Commonly confused with the Mexican Independence Day, Cinco de Mayo (5th of May) celebrates the Mexican victory over the French at the Battle of Puebla in 1862. The Mexican government, which was experiencing financial hardship, put a temporary hold on paying their foreign debts so the economy could recover. The British, Spanish, and French all sent naval forces to demand repayment but the Mexican government was able to successfully negotiate with the British and Spanish, who returned to Europe. The French, under the rule of Napoleon III, saw an opportunity to take advantage of the weakened country and invaded. The French sent 6,000 troops and expected an easy victory. In response the Mexican President, Benito Juárez, mustered up 2,000 poorly armed and inadequately supplied men. Despite being greatly outnumbered and poorly equipped the Mexican forces drove back the French, who withdrew completely from Mexico six years later. Although this battle is not considered a major strategic victory, it was an important and inspiring symbolic victory.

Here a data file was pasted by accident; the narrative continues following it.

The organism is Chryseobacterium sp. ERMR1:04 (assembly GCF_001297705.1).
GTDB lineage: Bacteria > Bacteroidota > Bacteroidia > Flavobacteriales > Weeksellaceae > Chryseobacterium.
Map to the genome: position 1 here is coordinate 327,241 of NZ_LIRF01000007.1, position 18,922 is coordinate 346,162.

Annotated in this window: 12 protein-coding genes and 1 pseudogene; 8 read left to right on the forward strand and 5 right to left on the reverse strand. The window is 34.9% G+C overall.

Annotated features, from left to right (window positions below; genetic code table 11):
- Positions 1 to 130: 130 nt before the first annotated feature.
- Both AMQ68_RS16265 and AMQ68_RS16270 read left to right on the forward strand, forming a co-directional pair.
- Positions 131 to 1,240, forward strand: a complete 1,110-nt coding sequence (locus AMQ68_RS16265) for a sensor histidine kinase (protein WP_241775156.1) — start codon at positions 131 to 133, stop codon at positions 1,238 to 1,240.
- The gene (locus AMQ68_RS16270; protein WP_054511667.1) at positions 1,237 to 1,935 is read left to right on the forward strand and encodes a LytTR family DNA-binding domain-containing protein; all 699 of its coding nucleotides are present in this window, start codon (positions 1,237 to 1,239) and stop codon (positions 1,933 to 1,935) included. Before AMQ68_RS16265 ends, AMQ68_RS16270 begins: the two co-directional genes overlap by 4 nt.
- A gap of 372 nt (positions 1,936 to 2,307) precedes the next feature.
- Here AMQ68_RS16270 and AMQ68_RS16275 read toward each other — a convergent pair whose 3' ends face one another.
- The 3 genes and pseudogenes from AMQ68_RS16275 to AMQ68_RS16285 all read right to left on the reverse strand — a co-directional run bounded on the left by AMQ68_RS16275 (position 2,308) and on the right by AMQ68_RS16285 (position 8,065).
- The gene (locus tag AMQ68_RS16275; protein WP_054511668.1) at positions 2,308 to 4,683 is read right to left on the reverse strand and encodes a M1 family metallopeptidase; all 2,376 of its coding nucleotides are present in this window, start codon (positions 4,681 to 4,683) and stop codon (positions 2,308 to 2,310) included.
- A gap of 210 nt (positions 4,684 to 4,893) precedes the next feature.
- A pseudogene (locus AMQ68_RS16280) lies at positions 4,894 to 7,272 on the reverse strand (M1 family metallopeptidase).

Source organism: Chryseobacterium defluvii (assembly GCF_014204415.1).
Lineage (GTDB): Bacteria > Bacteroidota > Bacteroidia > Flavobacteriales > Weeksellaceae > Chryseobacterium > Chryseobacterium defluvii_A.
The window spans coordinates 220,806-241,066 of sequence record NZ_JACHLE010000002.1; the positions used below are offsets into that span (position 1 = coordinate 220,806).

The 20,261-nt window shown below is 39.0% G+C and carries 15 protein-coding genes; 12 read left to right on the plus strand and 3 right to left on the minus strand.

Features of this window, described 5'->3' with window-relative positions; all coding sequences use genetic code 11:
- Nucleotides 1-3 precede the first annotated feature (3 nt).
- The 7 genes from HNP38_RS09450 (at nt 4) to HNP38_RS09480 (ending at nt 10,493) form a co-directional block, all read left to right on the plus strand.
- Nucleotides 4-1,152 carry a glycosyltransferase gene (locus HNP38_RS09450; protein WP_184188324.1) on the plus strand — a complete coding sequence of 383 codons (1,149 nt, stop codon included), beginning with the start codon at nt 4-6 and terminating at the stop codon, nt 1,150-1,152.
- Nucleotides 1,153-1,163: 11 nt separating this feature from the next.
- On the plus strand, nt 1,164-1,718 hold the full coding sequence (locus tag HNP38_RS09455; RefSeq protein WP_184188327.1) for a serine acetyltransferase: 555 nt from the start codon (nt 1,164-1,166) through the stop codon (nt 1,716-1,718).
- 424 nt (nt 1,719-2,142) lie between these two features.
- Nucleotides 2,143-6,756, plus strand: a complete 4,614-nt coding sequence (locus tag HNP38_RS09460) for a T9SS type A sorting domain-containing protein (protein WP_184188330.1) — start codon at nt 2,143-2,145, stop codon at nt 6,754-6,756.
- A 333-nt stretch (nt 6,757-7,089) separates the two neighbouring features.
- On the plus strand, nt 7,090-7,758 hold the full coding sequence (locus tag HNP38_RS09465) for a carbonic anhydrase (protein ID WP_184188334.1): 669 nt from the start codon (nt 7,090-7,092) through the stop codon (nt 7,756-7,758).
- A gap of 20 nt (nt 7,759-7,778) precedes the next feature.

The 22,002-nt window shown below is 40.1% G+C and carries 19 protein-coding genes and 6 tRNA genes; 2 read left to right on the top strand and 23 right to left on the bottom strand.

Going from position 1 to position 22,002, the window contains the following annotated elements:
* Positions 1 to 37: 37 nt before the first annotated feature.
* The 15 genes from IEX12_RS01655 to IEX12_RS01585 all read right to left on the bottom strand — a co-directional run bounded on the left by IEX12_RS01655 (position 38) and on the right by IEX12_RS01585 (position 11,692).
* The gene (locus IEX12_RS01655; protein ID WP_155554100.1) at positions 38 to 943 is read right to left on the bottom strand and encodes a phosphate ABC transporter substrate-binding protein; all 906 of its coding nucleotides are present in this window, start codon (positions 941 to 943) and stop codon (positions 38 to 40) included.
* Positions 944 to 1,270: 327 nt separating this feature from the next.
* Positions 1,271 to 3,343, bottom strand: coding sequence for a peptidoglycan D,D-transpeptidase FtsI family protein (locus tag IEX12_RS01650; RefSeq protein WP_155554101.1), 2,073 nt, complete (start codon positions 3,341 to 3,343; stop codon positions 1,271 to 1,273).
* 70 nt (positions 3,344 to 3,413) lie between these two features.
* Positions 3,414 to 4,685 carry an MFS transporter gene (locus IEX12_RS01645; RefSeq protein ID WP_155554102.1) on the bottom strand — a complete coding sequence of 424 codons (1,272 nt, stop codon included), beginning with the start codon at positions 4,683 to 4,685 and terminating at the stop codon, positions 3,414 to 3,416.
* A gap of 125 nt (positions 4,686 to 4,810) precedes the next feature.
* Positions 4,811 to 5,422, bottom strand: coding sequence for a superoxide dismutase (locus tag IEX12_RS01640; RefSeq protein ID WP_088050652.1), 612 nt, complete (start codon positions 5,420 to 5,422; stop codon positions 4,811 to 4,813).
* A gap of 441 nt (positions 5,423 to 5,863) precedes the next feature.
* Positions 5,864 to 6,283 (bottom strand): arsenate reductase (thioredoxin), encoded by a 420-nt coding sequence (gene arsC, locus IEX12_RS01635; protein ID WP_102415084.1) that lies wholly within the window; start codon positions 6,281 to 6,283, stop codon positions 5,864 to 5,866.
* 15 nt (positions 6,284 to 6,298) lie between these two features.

As a holiday, it is not widely celebrated in Mexico nor is it a federal holiday. The Mexican state of Puebla, where the battle occurred, celebrates Cinco de Mayo with military parades and battle re-enactments. However, in the rest of the country it is just considered another normal day.
In the United States
In the United States, Cinco de Mayo has become a day to celebrate Mexican culture, specifically in areas with a large Mexican American population. It was brought to the attention of the American Society after activists raised awareness in the 1960’s. Now it is celebrated with parades, parties, music and other festivities. Chicago, Los Angeles, and Houston are known to have some of the largest celebrations.
If anyone has any Cinco de Mayo traditions or recipes please post them for us to try.